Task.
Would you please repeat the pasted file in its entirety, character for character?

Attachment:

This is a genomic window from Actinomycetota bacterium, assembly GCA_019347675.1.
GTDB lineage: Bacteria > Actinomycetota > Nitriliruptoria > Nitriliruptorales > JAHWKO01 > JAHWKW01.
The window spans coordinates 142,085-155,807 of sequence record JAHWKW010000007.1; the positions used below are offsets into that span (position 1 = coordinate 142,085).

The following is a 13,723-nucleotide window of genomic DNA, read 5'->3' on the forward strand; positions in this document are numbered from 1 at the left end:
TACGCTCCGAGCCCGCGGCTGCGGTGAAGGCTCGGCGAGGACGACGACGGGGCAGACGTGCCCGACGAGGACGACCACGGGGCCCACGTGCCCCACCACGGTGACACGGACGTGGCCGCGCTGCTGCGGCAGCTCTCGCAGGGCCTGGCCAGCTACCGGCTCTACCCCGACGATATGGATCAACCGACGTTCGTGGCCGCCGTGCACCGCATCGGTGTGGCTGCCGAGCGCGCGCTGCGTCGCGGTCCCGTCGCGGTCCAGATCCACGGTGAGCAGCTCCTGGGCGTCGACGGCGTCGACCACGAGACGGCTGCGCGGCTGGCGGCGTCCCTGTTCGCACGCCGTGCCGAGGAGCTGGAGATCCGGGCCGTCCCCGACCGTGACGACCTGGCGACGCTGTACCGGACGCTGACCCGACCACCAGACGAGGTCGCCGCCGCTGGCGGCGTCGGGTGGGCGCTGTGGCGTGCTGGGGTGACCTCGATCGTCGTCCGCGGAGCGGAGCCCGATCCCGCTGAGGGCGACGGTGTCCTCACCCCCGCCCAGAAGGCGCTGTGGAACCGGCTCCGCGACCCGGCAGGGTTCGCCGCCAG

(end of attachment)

This is a genomic window from Actinomycetota bacterium, assembly GCA_019347675.1.
GTDB lineage: Bacteria > Actinomycetota > Nitriliruptoria > Nitriliruptorales > JAHWKO01 > JAHWKW01.
The window spans coordinates 142,085-155,807 of sequence record JAHWKW010000007.1; the positions used below are offsets into that span (position 1 = coordinate 142,085).

The following is a 13,723-nucleotide window of genomic DNA, read 5'->3' on the forward strand; positions in this document are numbered from 1 at the left end:
TACGCTCCGAGCCCGCGGCTGCGGTGAAGGCTCGGCGAGGACGACGACGGGGCAGACGTGCCCGACGAGGACGACCACGGGGCCCACGTGCCCCACCACGGTGACACGGACGTGGCCGCGCTGCTGCGGCAGCTCTCGCAGGGCCTGGCCAGCTACCGGCTCTACCCCGACGATATGGATCAACCGACGTTCGTGGCCGCCGTGCACCGCATCGGTGTGGCTGCCGAGCGCGCGCTGCGTCGCGGTCCCGTCGCGGTCCAGATCCACGGTGAGCAGCTCCTGGGCGTCGACGGCGTCGACCACGAGACGGCTGCGCGGCTGGCGGCGTCCCTGTTCGCACGCCGTGCCGAGGAGCTGGAGATCCGGGCCGTCCCCGACCGTGACGACCTGGCGACGCTGTACCGGACGCTGACCCGACCACCAGACGAGGTCGCCGCCGCTGGCGGCGTCGGGTGGGCGCTGTGGCGTGCTGGGGTGACCTCGATCGTCGTCCGCGGAGCGGAGCCCGATCCCGCTGAGGGCGACGGTGTCCTCACCCCCGCCCAGAAGGCGCTGTGGAACCGGCTCCGCGACCCGGCAGGGTTCGCCGCCAG